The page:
From kindergarten to third grade, children learn to read. From fourth grade forward, children read to learn. Children who aren’t reading at grade level by the fourth grade are at increased risk to endure social and financial hardships throughout their lives, such as higher dropout rates, poverty rates, and incarceration rates.

Reading encompasses a myriad of subjects: math, science, social skills, etc. When a child reads, they exercise imagination and creativity, and they learn essential social and life skills to help them as they grow.

What is KRN doing about The Summer Slide?

Kids Read Now isn’t an average reading program. The difference? Kids are in charge.

Studies have shown that reading programs are most effective when children have access to self-selected books. Children are more likely to read voluntarily when they are in charge of choosing the book and subject matter. It’s more exciting and provides the child with an element of control.

How the program works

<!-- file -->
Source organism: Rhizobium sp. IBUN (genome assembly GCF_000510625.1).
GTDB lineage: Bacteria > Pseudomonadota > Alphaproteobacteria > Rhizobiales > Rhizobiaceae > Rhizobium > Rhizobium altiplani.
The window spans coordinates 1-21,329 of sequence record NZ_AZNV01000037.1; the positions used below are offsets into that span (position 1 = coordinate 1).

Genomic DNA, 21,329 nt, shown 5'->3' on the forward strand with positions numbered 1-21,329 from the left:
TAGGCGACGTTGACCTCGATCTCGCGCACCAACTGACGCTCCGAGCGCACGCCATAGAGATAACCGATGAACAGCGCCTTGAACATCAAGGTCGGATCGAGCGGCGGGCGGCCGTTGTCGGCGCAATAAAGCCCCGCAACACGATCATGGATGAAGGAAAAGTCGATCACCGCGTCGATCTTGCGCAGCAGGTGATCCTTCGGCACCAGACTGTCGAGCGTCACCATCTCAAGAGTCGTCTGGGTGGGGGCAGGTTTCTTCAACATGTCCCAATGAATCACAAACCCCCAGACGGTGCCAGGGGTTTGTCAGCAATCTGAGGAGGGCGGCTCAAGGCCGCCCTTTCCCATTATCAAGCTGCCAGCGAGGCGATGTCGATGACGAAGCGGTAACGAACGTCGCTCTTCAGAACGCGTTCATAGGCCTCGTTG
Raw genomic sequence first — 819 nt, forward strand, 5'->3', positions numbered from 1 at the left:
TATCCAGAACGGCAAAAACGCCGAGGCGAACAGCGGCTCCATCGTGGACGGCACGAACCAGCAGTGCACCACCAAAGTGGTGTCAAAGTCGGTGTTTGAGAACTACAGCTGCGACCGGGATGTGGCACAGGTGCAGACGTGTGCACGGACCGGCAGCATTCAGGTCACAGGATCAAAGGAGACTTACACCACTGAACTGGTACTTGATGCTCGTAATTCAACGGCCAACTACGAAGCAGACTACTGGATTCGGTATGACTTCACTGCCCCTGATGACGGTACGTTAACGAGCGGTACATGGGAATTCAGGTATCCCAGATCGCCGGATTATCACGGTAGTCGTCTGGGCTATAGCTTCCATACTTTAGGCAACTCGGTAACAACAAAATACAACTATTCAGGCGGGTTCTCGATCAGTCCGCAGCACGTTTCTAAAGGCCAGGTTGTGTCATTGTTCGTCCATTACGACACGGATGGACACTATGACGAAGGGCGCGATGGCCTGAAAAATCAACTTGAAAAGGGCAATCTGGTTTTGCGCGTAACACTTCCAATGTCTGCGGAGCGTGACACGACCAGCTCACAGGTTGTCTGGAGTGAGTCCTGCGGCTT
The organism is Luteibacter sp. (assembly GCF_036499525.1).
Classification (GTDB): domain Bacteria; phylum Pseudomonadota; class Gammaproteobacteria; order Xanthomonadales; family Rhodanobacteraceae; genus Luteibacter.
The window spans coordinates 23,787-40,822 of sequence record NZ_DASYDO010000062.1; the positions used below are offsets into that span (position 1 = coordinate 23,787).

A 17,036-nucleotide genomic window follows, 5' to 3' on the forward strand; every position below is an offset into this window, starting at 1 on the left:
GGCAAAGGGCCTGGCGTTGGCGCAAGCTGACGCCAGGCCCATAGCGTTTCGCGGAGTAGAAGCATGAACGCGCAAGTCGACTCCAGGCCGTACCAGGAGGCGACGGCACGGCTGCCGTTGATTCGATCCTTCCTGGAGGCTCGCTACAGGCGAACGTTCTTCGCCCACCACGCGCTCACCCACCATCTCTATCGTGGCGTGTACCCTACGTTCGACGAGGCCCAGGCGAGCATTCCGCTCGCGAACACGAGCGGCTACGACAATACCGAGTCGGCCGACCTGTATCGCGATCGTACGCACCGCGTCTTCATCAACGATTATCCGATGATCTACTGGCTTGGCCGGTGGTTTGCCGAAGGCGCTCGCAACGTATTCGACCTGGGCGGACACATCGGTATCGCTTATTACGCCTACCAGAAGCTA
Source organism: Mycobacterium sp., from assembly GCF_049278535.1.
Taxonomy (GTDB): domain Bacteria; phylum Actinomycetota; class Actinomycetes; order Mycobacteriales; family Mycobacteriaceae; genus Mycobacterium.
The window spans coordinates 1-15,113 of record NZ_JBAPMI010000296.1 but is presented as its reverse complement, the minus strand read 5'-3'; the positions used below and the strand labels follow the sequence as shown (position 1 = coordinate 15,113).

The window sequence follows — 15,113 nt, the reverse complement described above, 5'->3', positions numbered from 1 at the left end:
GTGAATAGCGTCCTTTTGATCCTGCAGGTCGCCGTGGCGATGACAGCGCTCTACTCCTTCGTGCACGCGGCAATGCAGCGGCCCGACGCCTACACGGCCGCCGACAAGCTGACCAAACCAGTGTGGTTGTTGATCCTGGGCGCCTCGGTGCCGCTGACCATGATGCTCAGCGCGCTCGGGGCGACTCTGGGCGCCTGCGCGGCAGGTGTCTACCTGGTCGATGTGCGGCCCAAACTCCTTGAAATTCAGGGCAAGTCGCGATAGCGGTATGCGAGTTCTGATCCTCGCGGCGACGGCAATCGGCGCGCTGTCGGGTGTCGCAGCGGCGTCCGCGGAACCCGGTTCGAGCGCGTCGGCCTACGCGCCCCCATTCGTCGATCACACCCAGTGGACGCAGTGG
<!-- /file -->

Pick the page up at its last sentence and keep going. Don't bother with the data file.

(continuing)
Designed for K-3 students, the KRN summer program allows students to select books from a large and diverse library of educator-approved titles. These books are delivered directly to the students’ homes, and they get to keep them forever!

Each book delivery comes with questions to aid students in comprehension and help parents engage with their child’s reading. Students who report reading every book on their list receive a completion certificate, a reward, and a celebration in Fall.

Kids Read Now sends weekly reminder calls, texts, or emails to the parents encouraging them to engage and connect with their child about the book they are currently reading.

A new study on the program, led by Geoffrey D. Borman, Ph.D., at the University of Wisconsin-Madison, found that, “Results indicate that the impact of KRN can more than eradicate the entire two months of summer learning loss experienced by low-income students.”

In short, the KRN summer reading program is eliminating the summer reading slide for students across the country.

Summer reading is vital to the success of our children’s education. If you are interested in learning more about the program, please reach out to us. Let’s work together to bridge the achievement gap for all students and families!

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By KRN Admin | Categories All | Choices | Diversity | Early Education | Educators | Equity | Inclusion | K-5 Literacy | Opportunity Gap | Results | Social Emotional Learning | June 22, 2020